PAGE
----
Setting Up The Canon 60D
The first thing you should do when you unpack this camera is charge the battery, a process that should take a couple of hours. Mount the lens by aligning the white or red dot on the lens to the corresponding dot on the camera's lens mount. Turn the lens until it clicks in. Turn the camera on by moving the switch under the control dial on the left side of the top of the camera. You will be prompted to set the date and time. Use the four-way toggle switch (on the right side of the camera back, surrounding the “Set” button” to navigate through the choices. Once you've completed that, look through the viewfinder and press the shutter release halfway down until you hear a double-beep confirming that the lens has focused. Turn the diopter dial (upper right corner of the viewfinder) until the image you see is sharp. Now you're ready to start shooting.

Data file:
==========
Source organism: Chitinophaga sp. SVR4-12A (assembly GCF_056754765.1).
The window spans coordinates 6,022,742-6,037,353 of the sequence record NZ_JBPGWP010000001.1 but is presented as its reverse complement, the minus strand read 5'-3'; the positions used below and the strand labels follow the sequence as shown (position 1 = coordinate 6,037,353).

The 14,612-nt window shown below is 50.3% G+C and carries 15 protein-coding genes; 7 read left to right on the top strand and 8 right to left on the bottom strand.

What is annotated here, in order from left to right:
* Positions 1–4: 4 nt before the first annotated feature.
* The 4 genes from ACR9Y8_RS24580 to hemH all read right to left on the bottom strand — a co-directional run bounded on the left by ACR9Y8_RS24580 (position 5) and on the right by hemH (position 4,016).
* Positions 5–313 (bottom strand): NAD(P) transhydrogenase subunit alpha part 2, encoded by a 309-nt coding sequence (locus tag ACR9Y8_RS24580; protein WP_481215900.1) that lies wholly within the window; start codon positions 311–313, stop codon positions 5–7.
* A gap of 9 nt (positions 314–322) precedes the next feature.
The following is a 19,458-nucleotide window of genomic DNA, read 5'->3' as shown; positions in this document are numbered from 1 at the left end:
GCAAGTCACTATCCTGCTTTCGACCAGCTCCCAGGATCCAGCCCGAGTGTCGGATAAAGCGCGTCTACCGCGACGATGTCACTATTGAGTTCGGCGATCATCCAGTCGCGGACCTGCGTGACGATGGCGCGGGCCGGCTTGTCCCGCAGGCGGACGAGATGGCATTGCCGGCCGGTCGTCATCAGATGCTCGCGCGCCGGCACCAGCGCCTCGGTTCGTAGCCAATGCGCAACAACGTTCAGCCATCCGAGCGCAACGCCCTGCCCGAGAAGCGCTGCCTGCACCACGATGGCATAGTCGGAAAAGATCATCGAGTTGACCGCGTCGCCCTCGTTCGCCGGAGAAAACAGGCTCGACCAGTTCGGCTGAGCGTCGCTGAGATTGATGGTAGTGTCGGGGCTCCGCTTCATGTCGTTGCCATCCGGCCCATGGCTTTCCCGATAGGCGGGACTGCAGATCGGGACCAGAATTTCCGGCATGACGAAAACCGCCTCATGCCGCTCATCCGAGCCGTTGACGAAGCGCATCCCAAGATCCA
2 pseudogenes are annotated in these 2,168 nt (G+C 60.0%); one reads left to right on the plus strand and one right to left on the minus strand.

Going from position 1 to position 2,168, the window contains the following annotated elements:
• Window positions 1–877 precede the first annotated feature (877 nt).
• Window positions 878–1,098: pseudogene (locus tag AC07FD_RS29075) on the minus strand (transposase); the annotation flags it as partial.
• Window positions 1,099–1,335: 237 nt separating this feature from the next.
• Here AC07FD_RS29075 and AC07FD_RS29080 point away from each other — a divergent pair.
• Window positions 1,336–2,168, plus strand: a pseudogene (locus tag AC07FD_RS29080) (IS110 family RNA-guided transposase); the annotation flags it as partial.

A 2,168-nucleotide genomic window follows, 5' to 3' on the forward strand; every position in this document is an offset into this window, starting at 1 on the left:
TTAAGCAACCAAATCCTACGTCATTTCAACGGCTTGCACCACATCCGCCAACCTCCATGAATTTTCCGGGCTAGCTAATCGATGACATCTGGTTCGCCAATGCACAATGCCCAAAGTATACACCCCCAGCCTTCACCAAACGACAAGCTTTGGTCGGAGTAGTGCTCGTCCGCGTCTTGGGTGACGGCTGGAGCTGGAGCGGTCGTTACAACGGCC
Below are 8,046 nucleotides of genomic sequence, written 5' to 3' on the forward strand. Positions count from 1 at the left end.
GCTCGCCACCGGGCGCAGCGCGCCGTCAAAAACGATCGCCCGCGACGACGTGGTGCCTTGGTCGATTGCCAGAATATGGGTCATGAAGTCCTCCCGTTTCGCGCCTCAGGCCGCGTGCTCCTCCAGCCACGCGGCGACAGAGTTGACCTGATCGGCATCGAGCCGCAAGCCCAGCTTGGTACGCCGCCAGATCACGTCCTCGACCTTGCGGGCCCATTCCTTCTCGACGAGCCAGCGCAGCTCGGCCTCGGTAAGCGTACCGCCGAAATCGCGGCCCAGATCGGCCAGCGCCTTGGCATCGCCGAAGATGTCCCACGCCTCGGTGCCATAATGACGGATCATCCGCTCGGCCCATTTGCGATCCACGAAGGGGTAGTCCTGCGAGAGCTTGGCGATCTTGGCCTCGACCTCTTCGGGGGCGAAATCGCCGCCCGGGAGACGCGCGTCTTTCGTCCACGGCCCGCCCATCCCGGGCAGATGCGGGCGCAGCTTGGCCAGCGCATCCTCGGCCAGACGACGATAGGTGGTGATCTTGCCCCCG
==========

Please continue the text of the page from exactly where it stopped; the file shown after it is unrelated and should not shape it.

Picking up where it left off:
One of the first controls you will want to familiarize yourself with is the four way toggle switch (Canon calls it the Multi Controller), which dominates the right back of the camera. Use this to navigate through any menus and screen prompts. Practice using this control, since it takes a practiced touch and it is very easy to accidentally turn the surrounding Quick Control dial.
Make sure the lens IS (image stabilization) and AF (autofocus) switches are turned on. You can always turn them off later as needed, but for general hand-held shooting they should remain on all the time.
Shortcuts for Snapshooters